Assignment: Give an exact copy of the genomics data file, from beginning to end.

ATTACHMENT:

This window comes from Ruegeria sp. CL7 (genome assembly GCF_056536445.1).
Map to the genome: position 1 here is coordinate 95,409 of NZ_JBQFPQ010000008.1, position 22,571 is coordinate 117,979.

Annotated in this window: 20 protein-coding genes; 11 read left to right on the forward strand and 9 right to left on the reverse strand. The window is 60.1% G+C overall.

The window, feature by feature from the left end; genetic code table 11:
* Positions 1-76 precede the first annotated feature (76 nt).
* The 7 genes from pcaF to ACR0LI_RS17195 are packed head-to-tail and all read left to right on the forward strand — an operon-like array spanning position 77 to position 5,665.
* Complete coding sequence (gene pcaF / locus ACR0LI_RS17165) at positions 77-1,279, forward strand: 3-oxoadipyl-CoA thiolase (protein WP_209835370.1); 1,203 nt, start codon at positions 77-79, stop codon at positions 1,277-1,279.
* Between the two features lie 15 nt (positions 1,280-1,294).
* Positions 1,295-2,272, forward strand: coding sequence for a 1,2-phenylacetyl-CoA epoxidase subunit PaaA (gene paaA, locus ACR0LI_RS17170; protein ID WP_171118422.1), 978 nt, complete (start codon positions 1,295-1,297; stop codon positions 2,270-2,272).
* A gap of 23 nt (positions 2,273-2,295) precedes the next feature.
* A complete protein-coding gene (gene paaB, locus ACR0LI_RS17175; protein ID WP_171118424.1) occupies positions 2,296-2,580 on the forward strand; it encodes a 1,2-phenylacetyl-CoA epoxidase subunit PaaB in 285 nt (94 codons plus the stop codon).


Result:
This window comes from Ruegeria sp. CL7 (genome assembly GCF_056536445.1).
Map to the genome: position 1 here is coordinate 95,409 of NZ_JBQFPQ010000008.1, position 22,571 is coordinate 117,979.

Annotated in this window: 20 protein-coding genes; 11 read left to right on the forward strand and 9 right to left on the reverse strand. The window is 60.1% G+C overall.

The window, feature by feature from the left end; genetic code table 11:
* Positions 1-76 precede the first annotated feature (76 nt).
* The 7 genes from pcaF to ACR0LI_RS17195 are packed head-to-tail and all read left to right on the forward strand — an operon-like array spanning position 77 to position 5,665.
* Complete coding sequence (gene pcaF / locus ACR0LI_RS17165) at positions 77-1,279, forward strand: 3-oxoadipyl-CoA thiolase (protein WP_209835370.1); 1,203 nt, start codon at positions 77-79, stop codon at positions 1,277-1,279.
* Between the two features lie 15 nt (positions 1,280-1,294).
* Positions 1,295-2,272, forward strand: coding sequence for a 1,2-phenylacetyl-CoA epoxidase subunit PaaA (gene paaA, locus ACR0LI_RS17170; protein ID WP_171118422.1), 978 nt, complete (start codon positions 1,295-1,297; stop codon positions 2,270-2,272).
* A gap of 23 nt (positions 2,273-2,295) precedes the next feature.
* A complete protein-coding gene (gene paaB, locus ACR0LI_RS17175; protein ID WP_171118424.1) occupies positions 2,296-2,580 on the forward strand; it encodes a 1,2-phenylacetyl-CoA epoxidase subunit PaaB in 285 nt (94 codons plus the stop codon).